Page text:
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How we used a Twitter bot to identify the companies shipping Russian oil to Europe

Read our data story here.

In this post, I explain how we were able to identify the shipping companies transporting Russian oil to European markets. My aim was to shed light on what are often opaque supply chains. I wanted to go beyond the headlines, which were focused on what countries were importing Russian oil, to identify the specific ships transporting the oil and the companies that controlled them. 

This latter part – ship ownership or control – is particularly tricky, but knowing who controls the ships is a necessary part of understanding where responsibility lies in the oil and gas supply chain. This post explores both how I went about the work of linking ships to companies and how I ranked levels of confidence about verifying ship ownership.

My investigation relied on a Twitter bot and some basic open-source investigation skills. Using only publicly available open source information, we examined nearly 500 voyages of the largest oil and gas tankers that have transported Russian oil since 10 March 2022 until 24 April 2022. Ultimately, we were able to draw on tweets about individual ship voyages to construct a data base that enabled us to get an overview of what companies were involved in shipping Russian oil and gas.

In this article, I outline exactly what this entailed. Also available here – at the very bottom of this article – is the dataset that resulted from our investigation. The data is free to use in accordance with a creative commons 4.0 license, which includes referring to InvestigationLab when using the data.

Shipping oil and gas 101

Simplified, the shipping industry can look something like the graphic above. A shipping company usually does not own ships; instead, a shipping company will control a plethora of subsidiary companies, which in turn own ships. Often, the sole purpose of a subsidiary is to own a single ship. This is called a one-ship subsidiary and its function is to limit the liabilities that might arise from an eventual disaster in which a the ship might be involved, such as an oil spill.  These subsidiaries are often registered in tax havens and secrecy jurisdictions such as the Seychelles or Bermuda.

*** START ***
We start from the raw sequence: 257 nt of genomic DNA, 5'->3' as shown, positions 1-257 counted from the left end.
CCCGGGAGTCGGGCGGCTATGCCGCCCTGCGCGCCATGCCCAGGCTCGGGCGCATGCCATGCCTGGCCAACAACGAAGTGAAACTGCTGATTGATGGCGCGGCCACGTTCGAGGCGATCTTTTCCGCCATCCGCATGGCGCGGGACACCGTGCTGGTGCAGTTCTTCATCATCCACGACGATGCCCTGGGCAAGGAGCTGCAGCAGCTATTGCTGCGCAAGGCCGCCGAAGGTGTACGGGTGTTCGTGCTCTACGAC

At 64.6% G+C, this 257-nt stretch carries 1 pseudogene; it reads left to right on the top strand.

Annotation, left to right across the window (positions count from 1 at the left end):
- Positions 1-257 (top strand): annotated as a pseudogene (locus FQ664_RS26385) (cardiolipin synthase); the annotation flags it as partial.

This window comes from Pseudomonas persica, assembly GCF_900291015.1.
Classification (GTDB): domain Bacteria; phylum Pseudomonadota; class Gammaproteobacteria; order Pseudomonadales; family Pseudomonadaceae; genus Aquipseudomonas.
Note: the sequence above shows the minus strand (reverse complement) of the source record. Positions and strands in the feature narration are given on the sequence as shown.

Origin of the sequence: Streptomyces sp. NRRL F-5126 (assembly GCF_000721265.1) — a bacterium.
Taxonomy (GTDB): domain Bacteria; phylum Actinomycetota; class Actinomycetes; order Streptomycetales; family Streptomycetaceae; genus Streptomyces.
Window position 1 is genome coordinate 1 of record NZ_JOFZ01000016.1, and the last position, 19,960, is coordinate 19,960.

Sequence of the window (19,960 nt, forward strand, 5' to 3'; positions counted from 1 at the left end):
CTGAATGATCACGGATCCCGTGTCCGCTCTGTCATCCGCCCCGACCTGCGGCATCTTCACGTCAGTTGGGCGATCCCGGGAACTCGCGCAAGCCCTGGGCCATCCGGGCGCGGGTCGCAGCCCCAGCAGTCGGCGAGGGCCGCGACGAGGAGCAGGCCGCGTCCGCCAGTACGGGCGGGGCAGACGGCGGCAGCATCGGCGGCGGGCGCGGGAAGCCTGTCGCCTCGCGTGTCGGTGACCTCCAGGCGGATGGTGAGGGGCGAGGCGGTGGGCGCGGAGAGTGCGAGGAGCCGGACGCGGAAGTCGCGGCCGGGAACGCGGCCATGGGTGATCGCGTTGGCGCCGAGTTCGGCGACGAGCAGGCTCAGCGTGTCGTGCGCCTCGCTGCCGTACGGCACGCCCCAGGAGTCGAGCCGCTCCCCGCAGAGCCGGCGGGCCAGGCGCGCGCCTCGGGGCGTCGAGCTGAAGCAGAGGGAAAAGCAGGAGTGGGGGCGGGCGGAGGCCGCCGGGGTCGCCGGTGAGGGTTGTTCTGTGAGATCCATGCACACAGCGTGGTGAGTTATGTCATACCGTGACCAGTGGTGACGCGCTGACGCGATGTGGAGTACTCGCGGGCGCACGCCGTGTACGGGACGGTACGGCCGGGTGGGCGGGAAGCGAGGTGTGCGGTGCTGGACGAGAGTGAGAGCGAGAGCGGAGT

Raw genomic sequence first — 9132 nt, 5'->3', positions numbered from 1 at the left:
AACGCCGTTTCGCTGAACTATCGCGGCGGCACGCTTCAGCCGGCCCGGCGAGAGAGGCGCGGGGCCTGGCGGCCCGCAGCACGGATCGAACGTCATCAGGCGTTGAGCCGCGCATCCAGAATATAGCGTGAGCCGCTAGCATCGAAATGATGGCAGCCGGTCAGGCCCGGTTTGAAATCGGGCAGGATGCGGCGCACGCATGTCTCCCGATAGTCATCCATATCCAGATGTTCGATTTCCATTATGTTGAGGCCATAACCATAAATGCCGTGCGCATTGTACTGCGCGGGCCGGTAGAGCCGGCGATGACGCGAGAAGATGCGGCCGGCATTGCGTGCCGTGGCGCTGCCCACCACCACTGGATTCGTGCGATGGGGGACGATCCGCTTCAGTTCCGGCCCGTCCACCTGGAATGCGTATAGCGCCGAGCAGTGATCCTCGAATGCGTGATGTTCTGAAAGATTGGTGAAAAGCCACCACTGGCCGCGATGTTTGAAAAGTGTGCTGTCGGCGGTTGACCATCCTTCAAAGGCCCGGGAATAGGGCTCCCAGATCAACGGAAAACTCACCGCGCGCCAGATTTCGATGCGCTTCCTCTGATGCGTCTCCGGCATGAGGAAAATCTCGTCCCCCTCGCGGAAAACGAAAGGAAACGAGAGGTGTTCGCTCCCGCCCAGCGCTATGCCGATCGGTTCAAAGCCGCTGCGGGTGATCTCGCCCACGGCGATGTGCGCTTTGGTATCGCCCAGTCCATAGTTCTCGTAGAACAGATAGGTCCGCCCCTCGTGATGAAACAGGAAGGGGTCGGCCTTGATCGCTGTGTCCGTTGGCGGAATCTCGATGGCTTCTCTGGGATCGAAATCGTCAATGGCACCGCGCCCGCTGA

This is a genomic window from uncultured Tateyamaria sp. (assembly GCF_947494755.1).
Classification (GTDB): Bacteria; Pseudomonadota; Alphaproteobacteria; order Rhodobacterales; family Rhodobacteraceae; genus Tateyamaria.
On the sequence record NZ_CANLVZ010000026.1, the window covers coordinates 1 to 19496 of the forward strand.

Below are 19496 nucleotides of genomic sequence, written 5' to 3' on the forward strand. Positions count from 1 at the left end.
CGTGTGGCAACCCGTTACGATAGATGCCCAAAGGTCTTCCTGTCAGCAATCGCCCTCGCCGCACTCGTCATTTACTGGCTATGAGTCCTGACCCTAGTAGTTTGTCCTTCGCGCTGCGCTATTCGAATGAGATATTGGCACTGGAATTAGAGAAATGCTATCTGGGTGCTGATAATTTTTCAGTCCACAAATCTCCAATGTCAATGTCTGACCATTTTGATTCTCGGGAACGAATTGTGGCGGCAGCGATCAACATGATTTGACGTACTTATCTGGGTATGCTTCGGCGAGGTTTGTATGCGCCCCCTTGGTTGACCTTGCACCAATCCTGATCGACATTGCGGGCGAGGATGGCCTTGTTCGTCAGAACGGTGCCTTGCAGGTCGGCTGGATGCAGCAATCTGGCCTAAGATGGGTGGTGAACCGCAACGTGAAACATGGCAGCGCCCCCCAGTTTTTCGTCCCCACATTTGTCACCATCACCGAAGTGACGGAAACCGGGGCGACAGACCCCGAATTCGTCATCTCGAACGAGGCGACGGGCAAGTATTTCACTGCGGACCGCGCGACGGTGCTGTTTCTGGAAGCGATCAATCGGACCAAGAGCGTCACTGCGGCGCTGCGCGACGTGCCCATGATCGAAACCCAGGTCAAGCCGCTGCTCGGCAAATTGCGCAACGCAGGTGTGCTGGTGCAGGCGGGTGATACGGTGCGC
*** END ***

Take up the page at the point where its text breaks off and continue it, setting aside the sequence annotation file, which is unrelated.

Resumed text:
These ship-owning subsidiaries will then rent out their ships to companies that want to move commodities, like oil or gas. This is called chartering. In many cases, they will charter their ships for months or years at a time and sometimes they will charter their ship for just a single journey. Our research aimed at identifying the ultimate ship owners and not the companies that were chartering or managing the ships.

Finding the Ships

Our investigation started in early March 2022 when Greenpeace created a Twitter bot called Russian Tanker Tracker or @RUTankerTracker. At the time, we wrote a small piece on the usefulness of such a tool for investigators. @RUTankerTracker uses the Marine Traffic API to identify when a ship enters or leaves a Russian port. Marine Traffic is a commercial ship tracking service which uses a ships Automatic Identification System (AIS) to track a ship’s current location. You can read more about how AIS works here.

When @RUTankerTracker tweets about a ship, it tweets out in a standardized format, including the name of the ship, the port it left, and a link to the vessel’s profile page on Marine Traffic. Over time, as the tweets about ships voyages accumulated, the Twitter bot became a good source for historical voyage data, something that otherwise costs a significant amount of money to obtain from a commercial ship monitoring provider.

We signed up for a Twitter development account, which we received access to quickly. With this account, we were able to scrape all tweets the bot had ever made (1778 tweets as of 24 April 2022). From this data we were able to extract ship names and ports, which we could then organize into a spreadsheet.